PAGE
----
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Topic: foo_dsp_vlevel (Read 197368 times) previous topic - next topic
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Re: foo_dsp_vlevel

Reply #125
this component is NOT replaced by "EBU R128 normalizer" or "replaygain" as some people said.
I'm surprised anyone thinks that.  Replay Gain controls the volume setting for a track overall, and make no attempt to alter the dynamic range, nor is it meant to.

I know less about R128 Normaliser, but as I had it touted to me as an alternative to Replay Gain...

I create VLevel treated classical output files since years now. For casual listening (like: music in living room, me doing something in the kitchen). And of course this is the only reasonable option to listen to classical music in car. It's still needed. R128 is not for this, treatment is just too harsh, result gain is too unstable, torture for the ears.
I'm currently experimenting with Neutrons (Android) Compressor/(can also act as Limiter), which has typical options. Especially attack/release are of importance. So finally maybe I could get rid of the extra VLevel creation.
Unfortunately serious audio players on Android (Neutron and one that should not be named here) are more or less a usability disaster for me - Except Poweramp.

 

Re: foo_dsp_vlevel

Reply #126
Hello everyone. What is the prime function of Vlevel and its optimal setting. Thank you in advance for your answers

Re: foo_dsp_vlevel

Reply #127
Hello everyone. What is the prime function of Vlevel and its optimal setting. Thank you in advance for your answers
Eg: You listen in a louder environment. Like in a car. Classical, orchestral music may have very quiet parts but also very loud ones. Rather a problem in a casual listening environment. You may be permanently fiddling the volume knob because sometimes you cannot hear anything, then later it is so loud, killing your ears. VLevel controls that for you in a reasonable way (i. e., not in a too nervously). Keeps levels up when it's quiet, takes volume down right before the big boom (Example: Mahler Sym. 6, ending of movement 4). Default settings are pretty good start.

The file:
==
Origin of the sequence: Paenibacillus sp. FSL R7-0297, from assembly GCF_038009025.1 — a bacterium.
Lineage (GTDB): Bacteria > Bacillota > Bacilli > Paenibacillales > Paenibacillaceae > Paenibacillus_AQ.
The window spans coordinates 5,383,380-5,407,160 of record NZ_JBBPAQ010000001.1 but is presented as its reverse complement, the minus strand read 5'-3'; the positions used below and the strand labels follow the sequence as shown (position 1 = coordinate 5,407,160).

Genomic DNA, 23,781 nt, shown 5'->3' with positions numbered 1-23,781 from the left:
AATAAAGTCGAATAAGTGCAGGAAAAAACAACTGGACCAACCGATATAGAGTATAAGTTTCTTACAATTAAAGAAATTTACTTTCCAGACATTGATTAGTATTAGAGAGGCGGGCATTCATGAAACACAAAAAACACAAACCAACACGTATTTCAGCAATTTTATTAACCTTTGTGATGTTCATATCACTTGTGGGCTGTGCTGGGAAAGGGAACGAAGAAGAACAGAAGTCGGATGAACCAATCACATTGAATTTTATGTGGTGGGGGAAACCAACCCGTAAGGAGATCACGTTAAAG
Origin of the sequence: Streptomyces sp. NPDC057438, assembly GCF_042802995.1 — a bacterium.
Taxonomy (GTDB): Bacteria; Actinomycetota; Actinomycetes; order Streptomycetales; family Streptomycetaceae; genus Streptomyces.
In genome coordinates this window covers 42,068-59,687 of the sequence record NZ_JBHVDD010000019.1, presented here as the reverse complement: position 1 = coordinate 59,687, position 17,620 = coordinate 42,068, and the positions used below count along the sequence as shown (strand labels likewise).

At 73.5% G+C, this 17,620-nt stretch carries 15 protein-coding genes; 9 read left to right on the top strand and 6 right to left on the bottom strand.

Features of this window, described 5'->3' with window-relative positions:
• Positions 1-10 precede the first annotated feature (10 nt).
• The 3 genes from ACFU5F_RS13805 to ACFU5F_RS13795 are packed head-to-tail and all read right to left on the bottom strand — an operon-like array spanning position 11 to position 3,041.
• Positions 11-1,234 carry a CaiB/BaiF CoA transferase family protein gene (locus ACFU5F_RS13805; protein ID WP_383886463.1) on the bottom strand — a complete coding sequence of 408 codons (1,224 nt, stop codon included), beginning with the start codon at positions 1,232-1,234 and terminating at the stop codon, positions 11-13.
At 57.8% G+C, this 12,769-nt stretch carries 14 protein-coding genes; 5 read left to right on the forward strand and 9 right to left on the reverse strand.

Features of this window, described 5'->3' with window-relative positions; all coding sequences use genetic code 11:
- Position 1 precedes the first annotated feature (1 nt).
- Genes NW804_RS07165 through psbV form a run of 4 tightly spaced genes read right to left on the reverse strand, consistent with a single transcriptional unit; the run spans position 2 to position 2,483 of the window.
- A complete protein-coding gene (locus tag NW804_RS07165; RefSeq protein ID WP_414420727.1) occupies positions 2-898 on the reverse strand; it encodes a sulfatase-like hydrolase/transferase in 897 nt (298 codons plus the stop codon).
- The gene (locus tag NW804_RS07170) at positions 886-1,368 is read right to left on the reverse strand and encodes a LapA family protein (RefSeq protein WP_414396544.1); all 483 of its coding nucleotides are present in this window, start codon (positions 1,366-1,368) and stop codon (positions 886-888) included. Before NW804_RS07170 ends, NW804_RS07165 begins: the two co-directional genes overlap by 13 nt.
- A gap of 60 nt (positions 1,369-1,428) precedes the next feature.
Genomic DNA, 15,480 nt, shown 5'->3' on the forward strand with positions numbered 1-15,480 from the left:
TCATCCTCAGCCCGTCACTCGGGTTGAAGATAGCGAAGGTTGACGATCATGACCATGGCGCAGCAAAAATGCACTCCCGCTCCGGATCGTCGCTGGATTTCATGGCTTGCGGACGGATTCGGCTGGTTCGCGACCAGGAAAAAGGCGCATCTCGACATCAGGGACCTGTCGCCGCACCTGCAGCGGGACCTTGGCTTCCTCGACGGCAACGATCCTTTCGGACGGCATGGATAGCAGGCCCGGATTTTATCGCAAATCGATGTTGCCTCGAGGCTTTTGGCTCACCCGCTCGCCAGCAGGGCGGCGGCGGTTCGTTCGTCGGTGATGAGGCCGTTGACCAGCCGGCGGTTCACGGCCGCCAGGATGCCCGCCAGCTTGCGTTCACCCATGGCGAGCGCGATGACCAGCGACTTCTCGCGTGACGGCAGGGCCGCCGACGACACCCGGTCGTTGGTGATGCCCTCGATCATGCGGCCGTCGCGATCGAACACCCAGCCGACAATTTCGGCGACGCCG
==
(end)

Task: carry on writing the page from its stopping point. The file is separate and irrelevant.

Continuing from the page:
Re: foo_dsp_vlevel

Reply #128
Squeller, thank you for the feedback :)

Re: foo_dsp_vlevel

Reply #129
Hello everyone. What is the prime function of Vlevel and its optimal setting. Thank you in advance for your answers
Eg: You listen in a louder environment. Like in a car. Classical, orchestral music may have very quiet parts but also very loud ones. Rather a problem in a casual listening environment. You may be permanently fiddling the volume knob because sometimes you cannot hear anything, then later it is so loud, killing your ears. VLevel controls that for you in a reasonable way (i. e., not in a too nervously). Keeps levels up when it's quiet, takes volume down right before the big boom (Example: Mahler Sym. 6, ending of movement 4). Default settings are pretty good start.

Let me add to those reasons one more: Listening to old radio shows, and spoken live content. Voice volume fluctuated a lot at that time, specially when the speaker talks out of the mic when looking at others. A compresor just raises hum noise in that case but the voice stays almost the same (low) volume. Vlevel or volume leveling in general raises the volume dynamically in real time when this "holes" in audio appear. Think of this as "listening to podcasts with bad sound".